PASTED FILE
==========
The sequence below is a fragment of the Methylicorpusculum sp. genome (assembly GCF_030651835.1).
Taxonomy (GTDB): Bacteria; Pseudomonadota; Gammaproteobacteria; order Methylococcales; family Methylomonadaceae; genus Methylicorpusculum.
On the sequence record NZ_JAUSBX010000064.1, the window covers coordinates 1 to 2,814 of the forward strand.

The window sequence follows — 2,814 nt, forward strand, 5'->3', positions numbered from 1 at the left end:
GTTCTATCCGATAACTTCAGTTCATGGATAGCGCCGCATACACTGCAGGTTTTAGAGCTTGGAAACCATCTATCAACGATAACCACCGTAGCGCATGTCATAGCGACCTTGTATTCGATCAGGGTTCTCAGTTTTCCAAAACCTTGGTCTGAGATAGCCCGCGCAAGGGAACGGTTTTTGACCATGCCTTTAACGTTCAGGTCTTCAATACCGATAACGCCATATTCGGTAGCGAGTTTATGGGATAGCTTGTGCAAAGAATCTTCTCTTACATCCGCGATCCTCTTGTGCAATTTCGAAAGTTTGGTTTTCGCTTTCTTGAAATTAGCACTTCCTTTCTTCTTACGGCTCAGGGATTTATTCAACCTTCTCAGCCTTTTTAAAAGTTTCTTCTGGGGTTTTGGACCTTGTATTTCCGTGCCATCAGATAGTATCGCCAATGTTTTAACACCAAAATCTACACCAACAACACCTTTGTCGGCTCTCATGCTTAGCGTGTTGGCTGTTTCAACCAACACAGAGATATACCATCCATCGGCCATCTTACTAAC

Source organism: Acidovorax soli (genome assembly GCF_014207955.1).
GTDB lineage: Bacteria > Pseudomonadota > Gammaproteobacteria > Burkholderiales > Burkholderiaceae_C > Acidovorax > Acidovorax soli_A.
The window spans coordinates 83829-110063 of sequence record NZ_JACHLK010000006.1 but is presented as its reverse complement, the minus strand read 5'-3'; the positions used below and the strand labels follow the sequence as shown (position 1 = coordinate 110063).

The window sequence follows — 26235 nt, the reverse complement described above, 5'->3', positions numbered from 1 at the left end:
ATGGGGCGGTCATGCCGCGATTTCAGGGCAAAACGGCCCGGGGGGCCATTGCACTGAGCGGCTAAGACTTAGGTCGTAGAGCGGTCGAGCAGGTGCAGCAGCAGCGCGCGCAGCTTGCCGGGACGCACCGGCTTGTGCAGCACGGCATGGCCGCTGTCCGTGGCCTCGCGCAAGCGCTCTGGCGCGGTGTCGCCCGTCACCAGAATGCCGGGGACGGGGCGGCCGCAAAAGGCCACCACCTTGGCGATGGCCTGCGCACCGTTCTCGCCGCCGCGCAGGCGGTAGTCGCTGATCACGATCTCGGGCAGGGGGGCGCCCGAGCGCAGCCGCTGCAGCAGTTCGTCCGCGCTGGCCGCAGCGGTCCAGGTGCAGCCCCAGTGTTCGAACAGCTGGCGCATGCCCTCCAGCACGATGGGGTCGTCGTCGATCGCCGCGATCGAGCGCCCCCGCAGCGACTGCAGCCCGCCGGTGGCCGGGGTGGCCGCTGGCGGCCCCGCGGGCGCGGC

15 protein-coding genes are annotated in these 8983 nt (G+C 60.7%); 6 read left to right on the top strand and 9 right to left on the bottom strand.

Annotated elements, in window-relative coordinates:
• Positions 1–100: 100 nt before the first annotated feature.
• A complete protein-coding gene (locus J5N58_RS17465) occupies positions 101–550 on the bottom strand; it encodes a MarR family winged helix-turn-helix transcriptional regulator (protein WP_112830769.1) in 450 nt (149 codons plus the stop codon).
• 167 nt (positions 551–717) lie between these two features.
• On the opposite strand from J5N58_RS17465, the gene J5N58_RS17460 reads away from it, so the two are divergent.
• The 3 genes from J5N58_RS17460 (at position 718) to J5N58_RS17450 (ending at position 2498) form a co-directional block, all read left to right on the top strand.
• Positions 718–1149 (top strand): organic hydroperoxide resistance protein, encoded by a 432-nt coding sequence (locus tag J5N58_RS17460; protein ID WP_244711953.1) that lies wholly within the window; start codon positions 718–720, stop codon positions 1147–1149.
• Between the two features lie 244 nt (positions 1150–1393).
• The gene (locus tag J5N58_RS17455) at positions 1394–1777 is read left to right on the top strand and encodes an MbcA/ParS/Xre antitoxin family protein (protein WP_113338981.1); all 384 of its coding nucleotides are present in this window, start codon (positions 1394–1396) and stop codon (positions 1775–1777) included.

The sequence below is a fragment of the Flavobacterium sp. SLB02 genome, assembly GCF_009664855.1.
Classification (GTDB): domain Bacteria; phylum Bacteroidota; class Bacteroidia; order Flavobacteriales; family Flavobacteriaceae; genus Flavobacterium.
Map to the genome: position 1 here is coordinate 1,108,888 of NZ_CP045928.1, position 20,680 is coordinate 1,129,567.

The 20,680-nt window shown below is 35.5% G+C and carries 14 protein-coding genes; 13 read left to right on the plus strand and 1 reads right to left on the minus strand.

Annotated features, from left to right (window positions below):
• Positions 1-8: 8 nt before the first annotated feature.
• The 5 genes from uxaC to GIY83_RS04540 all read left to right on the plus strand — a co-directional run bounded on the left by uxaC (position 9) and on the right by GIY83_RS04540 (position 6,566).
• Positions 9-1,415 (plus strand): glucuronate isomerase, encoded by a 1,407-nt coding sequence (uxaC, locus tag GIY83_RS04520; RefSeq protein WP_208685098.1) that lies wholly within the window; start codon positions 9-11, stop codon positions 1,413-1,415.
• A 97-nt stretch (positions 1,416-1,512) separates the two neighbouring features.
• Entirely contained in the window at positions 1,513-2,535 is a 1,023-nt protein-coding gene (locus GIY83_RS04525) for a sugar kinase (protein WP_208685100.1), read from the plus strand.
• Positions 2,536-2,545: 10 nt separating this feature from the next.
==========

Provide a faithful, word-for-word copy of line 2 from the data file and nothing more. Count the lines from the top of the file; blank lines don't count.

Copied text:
Taxonomy (GTDB): Bacteria; Pseudomonadota; Gammaproteobacteria; order Methylococcales; family Methylomonadaceae; genus Methylicorpusculum.